New research published in the journal Pediatrics has uncovered a link between low adherence to the Mediterranean diet and an increased risk of ADHD.
Attention deficit hyperactivity disorder (ADHD) is a neurodevelopmental condition characterized by poor attention, impulsive behavior, and hyperactivity.
According to the Centers for Disease Control and Prevention (CDC), as of 2011, approximately 11 percent of children aged between 4 and 17 in the United States have received a diagnosis of ADHD, making it one of the most common neurodevelopmental disorders in childhood.
Although the precise causes of ADHD are unclear, previous research has suggested that a poor diet may play a role. Some studies have also indicated that healthful diets could help to prevent or treat ADHD, though other research has challenged this theory.
For the new study, team leader María Izquierdo Pulido, of the Faculty of Pharmacy and Food Sciences of the University of Barcelona in Spain, and colleagues investigated whether a Mediterranean diet might be associated with lower ADHD diagnosis.
“To our knowledge, there are no studies that examined the potential relationship between adherence to the Mediterranean diet and ADHD,” the authors note.
The Mediterranean diet is typically high in fruits, vegetables, fish, whole grains, nuts, and legumes, and low in red meats, eggs, dairy products, and sweets.
A Mediterranean diet is considered by many as the optimal diet for good health, with studies linking this eating pattern to reduced risk of heart disease, Alzheimer’s disease, and some types of cancer.
To determine whether this diet may be effective against ADHD, Pulido and team analyzed the data of 60 children and adolescents aged between 6 and 16 who had been diagnosed with ADHD. These children were matched by age and sex to 60 children without ADHD.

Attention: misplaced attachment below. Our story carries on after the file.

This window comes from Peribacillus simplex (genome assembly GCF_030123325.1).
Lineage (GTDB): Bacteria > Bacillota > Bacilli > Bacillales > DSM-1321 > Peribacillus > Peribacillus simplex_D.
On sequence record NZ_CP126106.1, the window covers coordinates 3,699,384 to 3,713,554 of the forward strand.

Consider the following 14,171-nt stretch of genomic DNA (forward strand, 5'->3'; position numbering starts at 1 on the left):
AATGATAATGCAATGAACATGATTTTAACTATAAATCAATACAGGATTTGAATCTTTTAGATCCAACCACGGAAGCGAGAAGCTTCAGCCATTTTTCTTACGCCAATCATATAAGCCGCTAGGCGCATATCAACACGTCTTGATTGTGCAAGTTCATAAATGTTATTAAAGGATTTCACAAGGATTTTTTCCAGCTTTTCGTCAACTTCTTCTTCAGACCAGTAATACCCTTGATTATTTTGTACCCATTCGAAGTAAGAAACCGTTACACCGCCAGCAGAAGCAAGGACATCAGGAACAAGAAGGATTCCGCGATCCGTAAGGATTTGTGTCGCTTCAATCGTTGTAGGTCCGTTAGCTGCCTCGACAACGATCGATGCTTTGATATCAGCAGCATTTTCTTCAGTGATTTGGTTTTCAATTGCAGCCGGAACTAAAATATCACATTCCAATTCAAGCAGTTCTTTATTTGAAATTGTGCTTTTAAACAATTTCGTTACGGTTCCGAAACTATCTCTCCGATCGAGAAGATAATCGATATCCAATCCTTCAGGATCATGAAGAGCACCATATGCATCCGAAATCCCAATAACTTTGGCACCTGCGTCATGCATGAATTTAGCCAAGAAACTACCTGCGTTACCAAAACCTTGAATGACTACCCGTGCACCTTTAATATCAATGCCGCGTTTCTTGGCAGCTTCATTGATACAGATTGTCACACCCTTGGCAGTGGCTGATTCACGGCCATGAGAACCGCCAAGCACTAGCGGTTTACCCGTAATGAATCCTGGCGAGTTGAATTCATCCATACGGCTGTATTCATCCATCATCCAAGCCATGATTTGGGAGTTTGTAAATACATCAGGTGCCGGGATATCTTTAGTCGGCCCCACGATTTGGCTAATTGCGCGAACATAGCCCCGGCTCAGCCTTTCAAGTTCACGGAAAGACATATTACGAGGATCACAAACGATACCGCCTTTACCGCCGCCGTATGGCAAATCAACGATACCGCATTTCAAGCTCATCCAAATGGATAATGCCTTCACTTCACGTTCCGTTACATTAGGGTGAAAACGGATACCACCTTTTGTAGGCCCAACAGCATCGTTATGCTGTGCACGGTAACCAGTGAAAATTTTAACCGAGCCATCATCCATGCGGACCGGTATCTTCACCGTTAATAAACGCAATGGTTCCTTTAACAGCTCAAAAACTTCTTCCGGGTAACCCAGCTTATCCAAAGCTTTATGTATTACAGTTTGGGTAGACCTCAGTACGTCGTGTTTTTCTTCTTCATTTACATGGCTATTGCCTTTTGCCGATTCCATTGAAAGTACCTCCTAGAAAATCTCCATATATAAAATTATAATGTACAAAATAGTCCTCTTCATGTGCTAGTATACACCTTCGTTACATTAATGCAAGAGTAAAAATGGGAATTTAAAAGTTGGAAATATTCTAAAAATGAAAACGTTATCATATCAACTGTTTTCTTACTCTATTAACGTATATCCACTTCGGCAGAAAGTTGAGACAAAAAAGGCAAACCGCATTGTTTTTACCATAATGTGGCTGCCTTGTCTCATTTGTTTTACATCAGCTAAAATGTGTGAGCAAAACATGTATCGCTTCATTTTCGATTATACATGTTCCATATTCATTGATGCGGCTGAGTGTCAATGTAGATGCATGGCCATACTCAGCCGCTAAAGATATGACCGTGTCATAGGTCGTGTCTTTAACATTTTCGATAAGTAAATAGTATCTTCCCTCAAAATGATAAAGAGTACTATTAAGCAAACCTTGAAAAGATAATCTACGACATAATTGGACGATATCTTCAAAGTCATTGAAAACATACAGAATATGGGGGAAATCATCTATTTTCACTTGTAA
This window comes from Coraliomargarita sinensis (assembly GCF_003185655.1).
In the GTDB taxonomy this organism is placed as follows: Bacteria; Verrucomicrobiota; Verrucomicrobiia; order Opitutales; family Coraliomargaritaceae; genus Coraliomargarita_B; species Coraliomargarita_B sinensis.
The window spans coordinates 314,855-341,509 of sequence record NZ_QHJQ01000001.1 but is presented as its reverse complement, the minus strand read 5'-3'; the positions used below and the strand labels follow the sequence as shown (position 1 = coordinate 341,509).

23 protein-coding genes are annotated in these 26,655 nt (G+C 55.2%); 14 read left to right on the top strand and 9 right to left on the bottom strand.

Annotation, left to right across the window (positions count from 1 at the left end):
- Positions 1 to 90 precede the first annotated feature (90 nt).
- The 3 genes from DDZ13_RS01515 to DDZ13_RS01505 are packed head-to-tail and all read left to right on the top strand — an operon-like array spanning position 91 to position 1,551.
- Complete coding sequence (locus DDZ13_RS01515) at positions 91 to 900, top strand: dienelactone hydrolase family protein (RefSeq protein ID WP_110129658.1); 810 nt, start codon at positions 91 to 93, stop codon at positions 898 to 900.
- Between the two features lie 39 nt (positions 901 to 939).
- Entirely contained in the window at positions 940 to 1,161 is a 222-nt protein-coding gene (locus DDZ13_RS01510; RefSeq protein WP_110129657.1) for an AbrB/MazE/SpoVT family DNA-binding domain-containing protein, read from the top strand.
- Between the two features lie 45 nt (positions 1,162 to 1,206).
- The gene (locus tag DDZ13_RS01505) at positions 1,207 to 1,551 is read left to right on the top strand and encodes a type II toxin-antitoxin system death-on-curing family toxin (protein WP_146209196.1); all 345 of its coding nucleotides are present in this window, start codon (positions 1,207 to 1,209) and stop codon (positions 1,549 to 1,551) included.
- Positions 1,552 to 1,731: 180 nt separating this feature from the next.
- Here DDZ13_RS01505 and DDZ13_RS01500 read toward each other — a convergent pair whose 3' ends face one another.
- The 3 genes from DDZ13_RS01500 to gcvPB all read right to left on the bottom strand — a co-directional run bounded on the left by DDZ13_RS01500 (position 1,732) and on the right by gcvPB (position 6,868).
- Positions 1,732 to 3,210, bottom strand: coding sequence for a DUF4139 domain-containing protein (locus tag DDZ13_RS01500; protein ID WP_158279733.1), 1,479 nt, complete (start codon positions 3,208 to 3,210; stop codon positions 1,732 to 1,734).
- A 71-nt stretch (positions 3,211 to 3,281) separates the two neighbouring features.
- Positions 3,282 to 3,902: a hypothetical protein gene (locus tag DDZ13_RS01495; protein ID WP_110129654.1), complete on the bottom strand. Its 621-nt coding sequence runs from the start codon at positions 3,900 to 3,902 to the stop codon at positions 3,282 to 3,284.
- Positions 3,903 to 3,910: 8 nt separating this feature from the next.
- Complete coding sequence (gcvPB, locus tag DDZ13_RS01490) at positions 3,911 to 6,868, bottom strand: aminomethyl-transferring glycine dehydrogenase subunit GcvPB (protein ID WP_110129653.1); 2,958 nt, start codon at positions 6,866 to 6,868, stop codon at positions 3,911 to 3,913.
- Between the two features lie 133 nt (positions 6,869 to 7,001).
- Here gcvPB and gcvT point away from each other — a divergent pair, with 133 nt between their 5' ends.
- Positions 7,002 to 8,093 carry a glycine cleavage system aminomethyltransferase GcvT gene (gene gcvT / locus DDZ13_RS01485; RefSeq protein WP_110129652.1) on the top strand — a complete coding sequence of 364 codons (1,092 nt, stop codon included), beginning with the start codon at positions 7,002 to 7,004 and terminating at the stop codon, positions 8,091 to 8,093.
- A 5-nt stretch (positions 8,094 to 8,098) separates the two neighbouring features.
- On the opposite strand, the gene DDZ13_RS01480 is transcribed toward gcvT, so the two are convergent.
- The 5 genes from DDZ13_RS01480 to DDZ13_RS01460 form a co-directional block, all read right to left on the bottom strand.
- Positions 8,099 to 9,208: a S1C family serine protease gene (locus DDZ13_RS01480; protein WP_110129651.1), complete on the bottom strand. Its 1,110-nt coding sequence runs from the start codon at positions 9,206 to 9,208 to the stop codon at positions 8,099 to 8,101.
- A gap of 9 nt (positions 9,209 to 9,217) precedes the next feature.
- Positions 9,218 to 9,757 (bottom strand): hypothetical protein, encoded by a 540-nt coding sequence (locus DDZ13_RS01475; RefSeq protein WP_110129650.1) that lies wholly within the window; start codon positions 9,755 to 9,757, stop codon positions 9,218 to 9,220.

The dietary patterns of the two groups were assessed using food frequency questionnaires, and the team used the KIDMED test to calculate the children’s adherence to a Mediterranean diet.
Compared with children who had high adherence to a Mediterranean diet, those with a low adherence were more likely to have received a diagnosis of ADHD, the researchers report.
Furthermore, the team identified a higher prevalence of ADHD among children who consumed high amounts of candy and sugary drinks, but low amounts of fatty fish.
While the researchers say that their study cannot conclude that a Mediterranean diet protects against ADHD, they say that their findings do indicate that poor dietary patterns may be linked to the disorder.
The authors conclude:
“The current findings suggest that certain dietary habits may play a role in ADHD development, even though further work is required to investigate causality and to determine if dietary manipulation could reverse the symptoms of ADHD, taking into consideration all potential factors.
Therefore, our main recommendation is that clinicians focus on diet not with the expectation of dietary changes improving behavior but with the concern that children with ADHD are more likely to be eating unhealthy diets; this component should therefore be part of the evaluation to improve their health.”